Praise be to the God and Father of our Lord Jesus Christ … who comforts us in all our troubles, so that we can comfort those in any trouble with the comfort we ourselves have received from God.

No, God is not a big magician who is obliged to do what we say, making people we don’t like disappear or zapping us out of some tricky situation. God is soooo much more than that—don’t you agree?

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Jo 17I almost did not go to the service that Sunday. It was a cold morning and the church where my husband was to speak was some distance away. On top of that, we knew many would be absent, given it was school holiday time. Still, I should go, I decided in the end.

When we arrived, the young woman who greeted us seemed harassed, so we asked if we could do anything to help.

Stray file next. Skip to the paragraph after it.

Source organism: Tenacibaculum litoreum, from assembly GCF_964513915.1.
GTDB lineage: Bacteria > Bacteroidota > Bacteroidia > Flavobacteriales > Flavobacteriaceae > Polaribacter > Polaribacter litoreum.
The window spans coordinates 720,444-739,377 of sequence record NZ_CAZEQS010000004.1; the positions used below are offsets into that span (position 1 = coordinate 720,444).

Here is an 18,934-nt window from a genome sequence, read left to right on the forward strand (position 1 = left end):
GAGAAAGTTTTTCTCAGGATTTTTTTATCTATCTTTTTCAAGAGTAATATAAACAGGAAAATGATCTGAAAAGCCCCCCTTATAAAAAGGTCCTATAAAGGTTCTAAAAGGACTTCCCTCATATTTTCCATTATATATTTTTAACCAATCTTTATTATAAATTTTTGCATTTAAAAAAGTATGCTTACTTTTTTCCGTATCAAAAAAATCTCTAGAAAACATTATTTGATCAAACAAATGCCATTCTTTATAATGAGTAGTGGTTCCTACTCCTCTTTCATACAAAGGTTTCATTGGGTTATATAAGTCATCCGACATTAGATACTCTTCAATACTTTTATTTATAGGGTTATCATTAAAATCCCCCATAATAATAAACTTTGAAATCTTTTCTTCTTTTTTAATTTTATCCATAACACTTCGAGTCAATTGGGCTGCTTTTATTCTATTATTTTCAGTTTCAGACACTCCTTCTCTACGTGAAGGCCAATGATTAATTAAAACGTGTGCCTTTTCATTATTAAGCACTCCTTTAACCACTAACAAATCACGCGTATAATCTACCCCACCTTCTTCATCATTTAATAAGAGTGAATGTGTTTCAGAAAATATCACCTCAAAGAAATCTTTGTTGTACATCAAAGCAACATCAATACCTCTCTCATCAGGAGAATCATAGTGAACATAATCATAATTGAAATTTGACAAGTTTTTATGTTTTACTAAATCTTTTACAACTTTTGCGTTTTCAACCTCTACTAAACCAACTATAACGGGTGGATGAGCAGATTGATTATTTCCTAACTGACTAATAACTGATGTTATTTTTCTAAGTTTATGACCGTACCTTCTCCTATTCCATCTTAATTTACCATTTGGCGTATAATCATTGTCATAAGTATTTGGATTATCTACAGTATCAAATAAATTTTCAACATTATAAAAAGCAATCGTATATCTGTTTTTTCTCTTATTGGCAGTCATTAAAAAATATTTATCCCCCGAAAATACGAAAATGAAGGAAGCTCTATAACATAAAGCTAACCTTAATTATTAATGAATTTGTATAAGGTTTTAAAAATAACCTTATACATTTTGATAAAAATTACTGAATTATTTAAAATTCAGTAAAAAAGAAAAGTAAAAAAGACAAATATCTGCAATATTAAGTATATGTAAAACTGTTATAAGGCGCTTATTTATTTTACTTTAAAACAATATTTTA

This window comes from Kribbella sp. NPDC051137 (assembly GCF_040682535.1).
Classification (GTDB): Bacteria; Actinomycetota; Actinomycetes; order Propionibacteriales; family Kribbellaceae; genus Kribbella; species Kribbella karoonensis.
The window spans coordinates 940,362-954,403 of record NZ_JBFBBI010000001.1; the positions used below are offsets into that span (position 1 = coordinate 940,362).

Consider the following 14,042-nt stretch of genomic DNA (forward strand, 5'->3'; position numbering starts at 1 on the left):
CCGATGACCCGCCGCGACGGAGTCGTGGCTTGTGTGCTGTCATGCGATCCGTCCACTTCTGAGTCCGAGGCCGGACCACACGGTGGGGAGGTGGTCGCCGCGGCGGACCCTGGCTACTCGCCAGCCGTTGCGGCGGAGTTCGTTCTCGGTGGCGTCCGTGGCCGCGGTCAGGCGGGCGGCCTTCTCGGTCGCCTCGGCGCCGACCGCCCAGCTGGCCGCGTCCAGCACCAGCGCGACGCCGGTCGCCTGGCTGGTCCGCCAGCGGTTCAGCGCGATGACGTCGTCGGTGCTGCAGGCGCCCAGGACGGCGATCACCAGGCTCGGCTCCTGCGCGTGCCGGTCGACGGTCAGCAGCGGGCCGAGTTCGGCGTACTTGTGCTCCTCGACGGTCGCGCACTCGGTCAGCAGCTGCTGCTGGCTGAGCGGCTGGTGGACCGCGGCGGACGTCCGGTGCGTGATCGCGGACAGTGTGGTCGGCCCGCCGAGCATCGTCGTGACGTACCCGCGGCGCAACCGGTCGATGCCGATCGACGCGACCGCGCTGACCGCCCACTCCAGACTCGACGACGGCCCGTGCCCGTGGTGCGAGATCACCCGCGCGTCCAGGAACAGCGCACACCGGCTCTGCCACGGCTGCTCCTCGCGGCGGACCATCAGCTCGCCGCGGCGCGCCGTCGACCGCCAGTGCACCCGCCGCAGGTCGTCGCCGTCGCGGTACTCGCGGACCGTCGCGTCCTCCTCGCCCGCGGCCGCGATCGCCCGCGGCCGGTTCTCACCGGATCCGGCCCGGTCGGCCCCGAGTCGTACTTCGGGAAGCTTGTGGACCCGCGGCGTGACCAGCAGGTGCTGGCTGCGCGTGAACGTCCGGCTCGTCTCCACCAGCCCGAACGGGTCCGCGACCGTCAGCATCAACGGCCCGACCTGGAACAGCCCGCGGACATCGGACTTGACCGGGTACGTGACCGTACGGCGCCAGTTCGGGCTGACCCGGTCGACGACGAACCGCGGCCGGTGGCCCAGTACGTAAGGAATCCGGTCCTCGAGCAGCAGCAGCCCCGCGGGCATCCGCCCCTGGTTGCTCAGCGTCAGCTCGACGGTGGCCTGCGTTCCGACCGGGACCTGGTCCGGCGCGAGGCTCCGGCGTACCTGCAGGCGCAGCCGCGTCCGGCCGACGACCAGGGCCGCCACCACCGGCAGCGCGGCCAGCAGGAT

‘I think we’ll be right,’ she smiled. ‘I’ve organised most things—the music’s ready and someone’s rostered on to play guitar at least.’

‘Well, I haven’t played the piano for a service for years, but I probably could if you were desperate!’ I laughed.

And yes, you’ve guessed it! Just before the service was to begin, a text message came through that their one available musician could not come. I gulped. I had meant my comment as a joke—but it seemed God had other plans!

In the end, I was no match for the pleading look on our young friend’s face—or for the tempting prospect of playing on this church’s beautiful grand piano! Besides, I would have felt mean, letting the congregation flounder along without any music.

‘Um … well, I’ll do it—as long as I know the songs,’ I heard myself say.

And we made it, by God’s grace, which certainly worked overtime, given I had only the top line of music or guitar chords for most songs—and nothing for the final one! To my amazement, as I began playing, it was as if those twenty years since I had played for a service melted away. I certainly muffed a few notes and chords, but it was as if some reliable, old ‘default setting’ took over inside me—and I was back playing as I had when our children were the age our grandchildren are now.